I've got a map with multiple circles crossing each other (bellow is an example with only two but it's about 100 circles at least). When they cross, opacity is doubled, so when i have a cross between 5 or 6 circles it just become about 100% opacity.

Is there a way to allow make the 2nd circle not showing "over" the first one ? Actually a don't think so but maybe someone already expected something like this...

LEFT : What i have ---------------------------------------------- RIGHT : what i want Left : what i have, right : what i want

Just in case you wanna play : http://jsfiddle.net/ZWt6w/

var populationOptions = {
      strokeWeight: 0,
      fillColor: '#FF0000',
      fillOpacity: 0.5,
      map: map,
      center: citymap[city].center,
      radius: citymap[city].population
    // Add the circle for this city to the map.
    cityCircle = new google.maps.Circle(populationOptions);

Thanks for your help ;)

  • 1
    Interesting problem and well-developed question. ..my only thought is you might consider merging the micro geometries into a larger macro geometry--in GIS we'd call this a Dissolve function. Without knowing your server-side technologies it's difficult to point you in a direction. You could approximate a solution client-side, but I think it would be a tedious exercise. – elrobis Apr 18 '14 at 15:40

With One Polygon draw with multiple paths ---------- With multiples circles drawn After / Before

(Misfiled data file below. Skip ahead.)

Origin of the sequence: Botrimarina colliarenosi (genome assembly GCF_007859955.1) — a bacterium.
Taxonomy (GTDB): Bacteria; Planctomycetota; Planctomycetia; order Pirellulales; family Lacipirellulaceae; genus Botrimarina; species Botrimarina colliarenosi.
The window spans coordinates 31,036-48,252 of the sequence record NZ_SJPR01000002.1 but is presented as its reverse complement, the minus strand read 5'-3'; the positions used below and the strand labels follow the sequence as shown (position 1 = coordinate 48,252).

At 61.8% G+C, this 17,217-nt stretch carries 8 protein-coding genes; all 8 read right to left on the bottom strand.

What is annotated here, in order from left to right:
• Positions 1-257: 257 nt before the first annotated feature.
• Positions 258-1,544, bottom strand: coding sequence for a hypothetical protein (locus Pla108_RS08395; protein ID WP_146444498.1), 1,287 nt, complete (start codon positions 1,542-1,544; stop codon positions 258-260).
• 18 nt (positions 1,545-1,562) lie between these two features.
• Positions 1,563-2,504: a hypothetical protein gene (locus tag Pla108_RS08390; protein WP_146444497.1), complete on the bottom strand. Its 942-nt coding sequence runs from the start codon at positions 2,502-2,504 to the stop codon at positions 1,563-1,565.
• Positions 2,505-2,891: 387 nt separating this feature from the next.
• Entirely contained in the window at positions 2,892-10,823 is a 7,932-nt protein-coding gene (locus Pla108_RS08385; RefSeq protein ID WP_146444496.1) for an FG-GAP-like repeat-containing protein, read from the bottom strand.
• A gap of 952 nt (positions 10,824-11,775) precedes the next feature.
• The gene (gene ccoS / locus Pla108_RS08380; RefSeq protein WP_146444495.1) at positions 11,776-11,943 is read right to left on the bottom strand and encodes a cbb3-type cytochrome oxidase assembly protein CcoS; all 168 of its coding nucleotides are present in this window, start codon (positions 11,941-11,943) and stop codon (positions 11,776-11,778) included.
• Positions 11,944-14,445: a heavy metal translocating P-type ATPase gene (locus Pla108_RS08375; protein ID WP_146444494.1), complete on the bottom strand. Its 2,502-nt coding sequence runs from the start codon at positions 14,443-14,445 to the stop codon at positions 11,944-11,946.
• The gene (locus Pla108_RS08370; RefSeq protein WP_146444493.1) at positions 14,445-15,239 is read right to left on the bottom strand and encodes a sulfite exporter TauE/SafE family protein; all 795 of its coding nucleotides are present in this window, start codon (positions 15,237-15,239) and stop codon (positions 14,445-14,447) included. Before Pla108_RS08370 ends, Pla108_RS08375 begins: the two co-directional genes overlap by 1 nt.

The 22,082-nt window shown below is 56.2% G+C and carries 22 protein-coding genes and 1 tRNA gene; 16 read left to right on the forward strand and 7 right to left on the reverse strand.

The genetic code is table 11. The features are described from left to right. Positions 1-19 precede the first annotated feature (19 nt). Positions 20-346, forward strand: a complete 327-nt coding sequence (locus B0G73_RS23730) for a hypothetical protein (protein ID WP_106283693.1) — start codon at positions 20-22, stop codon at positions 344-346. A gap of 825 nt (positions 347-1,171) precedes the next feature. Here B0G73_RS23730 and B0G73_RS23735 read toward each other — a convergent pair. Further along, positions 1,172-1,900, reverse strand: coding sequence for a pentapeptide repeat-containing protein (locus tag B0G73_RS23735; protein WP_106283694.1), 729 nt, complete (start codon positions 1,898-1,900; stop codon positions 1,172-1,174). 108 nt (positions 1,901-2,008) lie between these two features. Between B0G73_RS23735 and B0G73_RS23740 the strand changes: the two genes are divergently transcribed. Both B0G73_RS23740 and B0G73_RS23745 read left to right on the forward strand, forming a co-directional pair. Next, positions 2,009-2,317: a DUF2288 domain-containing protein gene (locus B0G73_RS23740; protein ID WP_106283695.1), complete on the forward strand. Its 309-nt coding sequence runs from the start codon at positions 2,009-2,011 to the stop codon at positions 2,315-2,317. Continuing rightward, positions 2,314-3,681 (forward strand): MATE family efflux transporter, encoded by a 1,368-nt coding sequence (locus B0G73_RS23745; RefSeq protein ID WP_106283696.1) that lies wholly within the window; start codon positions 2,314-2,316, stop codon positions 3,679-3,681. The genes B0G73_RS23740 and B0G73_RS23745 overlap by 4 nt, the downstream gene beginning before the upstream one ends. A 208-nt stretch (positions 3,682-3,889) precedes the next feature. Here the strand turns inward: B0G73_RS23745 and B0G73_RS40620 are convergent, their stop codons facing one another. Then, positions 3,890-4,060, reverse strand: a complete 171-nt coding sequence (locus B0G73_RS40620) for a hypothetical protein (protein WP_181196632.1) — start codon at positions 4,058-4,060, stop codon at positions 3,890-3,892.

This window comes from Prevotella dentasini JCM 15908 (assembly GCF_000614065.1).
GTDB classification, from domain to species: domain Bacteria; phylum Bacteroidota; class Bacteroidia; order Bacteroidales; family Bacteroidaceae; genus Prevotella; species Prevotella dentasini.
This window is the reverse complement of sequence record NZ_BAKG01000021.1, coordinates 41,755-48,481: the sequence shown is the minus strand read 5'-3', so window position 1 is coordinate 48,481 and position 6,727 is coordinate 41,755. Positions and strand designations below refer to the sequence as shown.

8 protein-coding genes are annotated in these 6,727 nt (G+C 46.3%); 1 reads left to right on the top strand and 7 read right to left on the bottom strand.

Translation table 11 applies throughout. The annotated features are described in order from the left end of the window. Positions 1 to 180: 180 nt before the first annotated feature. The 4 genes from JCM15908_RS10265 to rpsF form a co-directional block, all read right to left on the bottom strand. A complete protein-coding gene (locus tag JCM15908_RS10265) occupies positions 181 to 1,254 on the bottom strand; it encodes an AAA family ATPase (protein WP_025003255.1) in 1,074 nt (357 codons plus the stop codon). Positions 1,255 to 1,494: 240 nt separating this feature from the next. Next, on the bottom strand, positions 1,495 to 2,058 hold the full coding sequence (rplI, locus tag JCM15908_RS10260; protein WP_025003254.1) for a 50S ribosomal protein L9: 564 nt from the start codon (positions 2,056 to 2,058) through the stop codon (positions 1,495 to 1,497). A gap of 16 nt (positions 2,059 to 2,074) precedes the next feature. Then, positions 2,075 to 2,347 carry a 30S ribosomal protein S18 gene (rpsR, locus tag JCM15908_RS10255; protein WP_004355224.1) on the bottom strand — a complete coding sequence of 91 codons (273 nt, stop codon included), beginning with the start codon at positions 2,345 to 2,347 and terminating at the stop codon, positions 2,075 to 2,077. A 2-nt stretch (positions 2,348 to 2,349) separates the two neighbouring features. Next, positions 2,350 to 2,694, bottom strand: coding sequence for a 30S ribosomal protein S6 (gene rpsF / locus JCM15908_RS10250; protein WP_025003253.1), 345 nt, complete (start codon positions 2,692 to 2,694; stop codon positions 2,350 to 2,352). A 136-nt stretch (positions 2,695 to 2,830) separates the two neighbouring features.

@david strachan answer solved a big part of my question. Here is a part of this solution : first you must use this "drawCircle" function instead of the Circle object of Google Maps API V3 :

function drawCircle(point, radius, dir)
    var d2r = Math.PI / 180;   // degrees to radians 
    var r2d = 180 / Math.PI;   // radians to degrees 
    var earthsradius = 3963; // 3963 is the radius of the earth in miles
    var points = 32; 

    // find the raidus in lat/lon 
    var rlat = (radius / earthsradius) * r2d; 
    var rlng = rlat / Math.cos(point.lat() * d2r); 

    var extp = new Array(); 
    if (dir==1) {var start=0;var end=points+1} // one extra here makes sure we connect the
    else{var start=points+1;var end=0}
    for (var i=start; (dir==1 ? i < end : i > end); i=i+dir)  
        var theta = Math.PI * (i / (points/2)); 
        ey = point.lng() + (rlng * Math.cos(theta)); // center a + radius x * cos(theta) 
        ex = point.lat() + (rlat * Math.sin(theta)); // center b + radius y * sin(theta) 
        extp.push(new google.maps.LatLng(ex, ey));
    return extp;

This function returns paths, so you can use it to buid an array of paths wich you will use after to build a single Polygon object :

var polys = [] ;
$(xml).find("trkpt").each(function() { // Parsing every points of my track
    var p = new google.maps.LatLng($(this).attr("lat"), $(this).attr("lon"));
    if ( ( i++ % 10 ) == 0 ) // Only display a circle every 10 points
        polys.push(drawCircle(p,radius/1609.344,1)) ; // Radius value is in meters for me, so i divide to make it in miles

peanutcircle = new google.maps.Polygon({
    paths: polys,
    strokeOpacity: 0,
    strokeWeight: 0,
    fillColor: color,
    fillOpacity: 0.35,

And this is all, you've drawn a complex, but single polygon, probably easier to use.

Only problem for me is that checking markers contained in this single polygon (with google function containsLocation and github.com/tparkin/Google-Maps-Point-in-Polygon) is not working good, so i had to continue using my multiples circles to check if markers are in my zone.

Thank @david strachan for his answer.